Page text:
Scott Tycer opened his first restaurant Aries in Houston in November 2000 with much acclaim including “Best New American Chefs 2003” by Food and Wine Magazine. His latest restaurant Textile was a brave experiment but the decline in the economy combined with the size and location of the restaurant proved insurmountable as Textile closed it doors on June 26, 2010. I was proud to be part of the last Chef’s Table to document the event.
Textile was in a former textile mill in a neighborhood full of older houses and the occasional industrial warehouse in north Houston well off the beaten path. With a maximum of 11 tables and 30 guests, reservations were all but impossible to get when the restaurant first opened in 2008. I met Lindsey, one of the chefs at Textile, through the Le Cordon Bleu alumni association. She invited me to visit the restaurant if I was ever in Houston. A few weeks later when the opportunity for a road trip came, I called and made arrangements to dine on a Saturday evening. She mentioned she might invite a friend of hers if he was available. I was a little surprised but pleasantly so when we actually became a table of six including Lindsey’s husband. There is nothing like good food and wine to inspire new friendships.
We were warned the air conditioning was on the fritz and the chefs table in the kitchen might be a little warm. Several of the guests were also chefs and all agreed that the kitchen was the best spot to be. The wine began to flow as the table became acquainted. Lindsey worked diligently to entertain us as well as serve a full dining room.
The amuse bouche was a tasty little shot of crawfish chowder. The smooth puree was ripe with cajun spice and reminded me of an etouffee sauce.
The salad course brought an heirloom tomato with a whisper thin slice of crisped
baguette and fried basil. Dressed with olive oil and a splash of balsamic vinegar, the plate was light, clean, and refreshing.
Next came another soup of corn puree and onion stock with a mini grilled cheese and tomato sponge. The soup sung summer praise to fresh sweet corn. The mini grilled cheese served as a delicious crouton but I was intrigued with the tomato sponge. The round bread was used as a sponge to soak up a fresh tomato sauce. No, it did not taste like soggy bread, more like a savory version of a cake soaked in syrup to moisten.
When I called to confirm reservations with Lindsey the week before, she had excitedly told me about the pasta dish she was working on. Spinach pasta with a sweetbread filling turned into tortellini, topped with dehydrated carrots, and served with a spoon of the onion broth. When she brought her proud new creation to the table with tears in her eyes she gave us the sad news of Textiles closing. Restaurants, it seems are almost as perishable as fresh produce. It is so sad to see the dedicated staff proudly working their last service here. Some will move to Gravitas, Textiles sister restaurant and eventually on to Tycer’s new gastropub which is in the works. I even heard a rumor that some may be coming to Austin to work at the Austonian with David Bull. The sweetbread tortellini were just as delicious as they sound, the rich filling wrapped in a feather light pasta. They tasted even richer as we realized that we were the last that would have them in that space.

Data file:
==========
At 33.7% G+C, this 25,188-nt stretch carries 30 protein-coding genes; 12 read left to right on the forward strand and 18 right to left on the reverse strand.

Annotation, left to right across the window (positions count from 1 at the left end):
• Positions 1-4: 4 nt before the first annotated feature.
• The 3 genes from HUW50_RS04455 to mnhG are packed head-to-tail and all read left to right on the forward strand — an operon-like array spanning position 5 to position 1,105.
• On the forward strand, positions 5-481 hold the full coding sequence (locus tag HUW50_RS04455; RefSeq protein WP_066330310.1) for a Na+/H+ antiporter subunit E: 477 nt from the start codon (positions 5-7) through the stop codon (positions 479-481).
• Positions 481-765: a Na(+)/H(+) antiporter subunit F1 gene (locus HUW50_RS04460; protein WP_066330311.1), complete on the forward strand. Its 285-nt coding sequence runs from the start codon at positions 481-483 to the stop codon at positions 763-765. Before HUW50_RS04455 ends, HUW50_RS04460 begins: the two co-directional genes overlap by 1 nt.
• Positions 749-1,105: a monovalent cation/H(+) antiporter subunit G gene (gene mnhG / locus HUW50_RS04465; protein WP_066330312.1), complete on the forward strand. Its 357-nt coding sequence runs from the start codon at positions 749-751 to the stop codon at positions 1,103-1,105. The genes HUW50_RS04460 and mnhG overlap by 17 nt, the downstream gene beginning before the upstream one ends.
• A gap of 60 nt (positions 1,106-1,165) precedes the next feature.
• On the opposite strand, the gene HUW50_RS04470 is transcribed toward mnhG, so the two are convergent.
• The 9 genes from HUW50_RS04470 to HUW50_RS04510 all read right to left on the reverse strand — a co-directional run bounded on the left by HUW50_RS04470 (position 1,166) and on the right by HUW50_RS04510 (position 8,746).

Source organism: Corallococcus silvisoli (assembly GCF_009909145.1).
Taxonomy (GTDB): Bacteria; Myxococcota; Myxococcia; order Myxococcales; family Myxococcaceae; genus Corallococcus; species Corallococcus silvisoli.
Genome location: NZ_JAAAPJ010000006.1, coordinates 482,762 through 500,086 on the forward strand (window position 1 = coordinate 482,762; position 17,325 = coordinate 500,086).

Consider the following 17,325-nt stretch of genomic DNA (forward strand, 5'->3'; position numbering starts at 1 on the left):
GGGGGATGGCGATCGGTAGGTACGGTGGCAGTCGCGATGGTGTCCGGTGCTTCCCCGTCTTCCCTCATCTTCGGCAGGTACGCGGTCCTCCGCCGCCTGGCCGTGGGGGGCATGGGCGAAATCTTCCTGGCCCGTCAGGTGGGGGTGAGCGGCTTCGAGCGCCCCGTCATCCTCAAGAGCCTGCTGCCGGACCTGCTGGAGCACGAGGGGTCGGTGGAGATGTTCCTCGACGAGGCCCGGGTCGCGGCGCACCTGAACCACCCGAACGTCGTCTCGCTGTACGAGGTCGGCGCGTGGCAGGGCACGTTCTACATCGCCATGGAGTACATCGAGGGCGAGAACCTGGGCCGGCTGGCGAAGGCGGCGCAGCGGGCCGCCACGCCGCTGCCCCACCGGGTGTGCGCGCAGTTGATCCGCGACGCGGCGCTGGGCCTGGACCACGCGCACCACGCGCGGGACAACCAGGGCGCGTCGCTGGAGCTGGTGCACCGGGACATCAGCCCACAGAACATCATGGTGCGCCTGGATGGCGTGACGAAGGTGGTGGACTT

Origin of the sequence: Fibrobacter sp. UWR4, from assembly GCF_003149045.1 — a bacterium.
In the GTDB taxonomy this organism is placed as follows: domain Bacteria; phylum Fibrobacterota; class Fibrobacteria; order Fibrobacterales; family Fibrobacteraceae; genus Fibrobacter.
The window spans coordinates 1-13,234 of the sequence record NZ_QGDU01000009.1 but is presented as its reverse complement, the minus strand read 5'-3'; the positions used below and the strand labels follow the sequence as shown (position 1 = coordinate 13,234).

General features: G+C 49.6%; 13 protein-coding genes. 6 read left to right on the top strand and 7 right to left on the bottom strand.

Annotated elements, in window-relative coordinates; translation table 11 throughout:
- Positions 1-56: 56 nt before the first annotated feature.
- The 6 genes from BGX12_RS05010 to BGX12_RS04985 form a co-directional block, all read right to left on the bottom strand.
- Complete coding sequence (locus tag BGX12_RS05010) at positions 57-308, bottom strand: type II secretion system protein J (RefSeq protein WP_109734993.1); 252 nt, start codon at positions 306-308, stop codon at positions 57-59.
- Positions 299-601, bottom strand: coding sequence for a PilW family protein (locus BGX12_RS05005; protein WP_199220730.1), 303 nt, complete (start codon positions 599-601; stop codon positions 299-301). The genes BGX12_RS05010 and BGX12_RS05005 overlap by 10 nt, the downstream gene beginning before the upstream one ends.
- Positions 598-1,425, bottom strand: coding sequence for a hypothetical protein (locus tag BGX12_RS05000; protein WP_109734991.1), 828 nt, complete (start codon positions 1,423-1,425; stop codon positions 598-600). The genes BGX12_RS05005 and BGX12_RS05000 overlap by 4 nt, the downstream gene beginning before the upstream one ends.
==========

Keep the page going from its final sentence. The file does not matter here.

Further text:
Next course brought seared ahi with 3 kinds of caviar and a salad with haricot vert and ribbons of fruit. The ribbons were a cross between a gelee and a fruit leather, not too sweet and an interesting addition to the side. The ahi was perfectly seared and the fish eggs brought a pop of flavor as well as a beautiful garnish.
One more savory course of pork served with an apple puree and onion straws. The pork was moist and flavorful but quite honestly the details as well as the photography are getting a little fuzzy as the free flowing wine began to catch up to me. I wish I had the fortitude to soldier on with the staff to a final night out but the wine along with the finale of 4 dessert bites put the velvet hammer on me that sent me to bed soon after.
Plinio Sandalio is the creative genius behind the desserts at Textile. Because pastry is my background, I was excited to get a taste of his work. Perhaps because it was closing night, the desserts were more mainstream than the corndog dessert with mustard ice cream I had heard about but perhaps if he comes to Austin with David Bull to the Austonian as rumored, we will get to try his more playful side. First bite was a donut hole with a spoon of fresh berry jam, next a crisped square of pound cake with a refreshingly tart grapefruit campari granita, then a smoked chocolate brownie with spicy peanuts and decadent bacon ice cream, finally a truffle and in house made marshmallow. A fabulous end to a one of kind meal.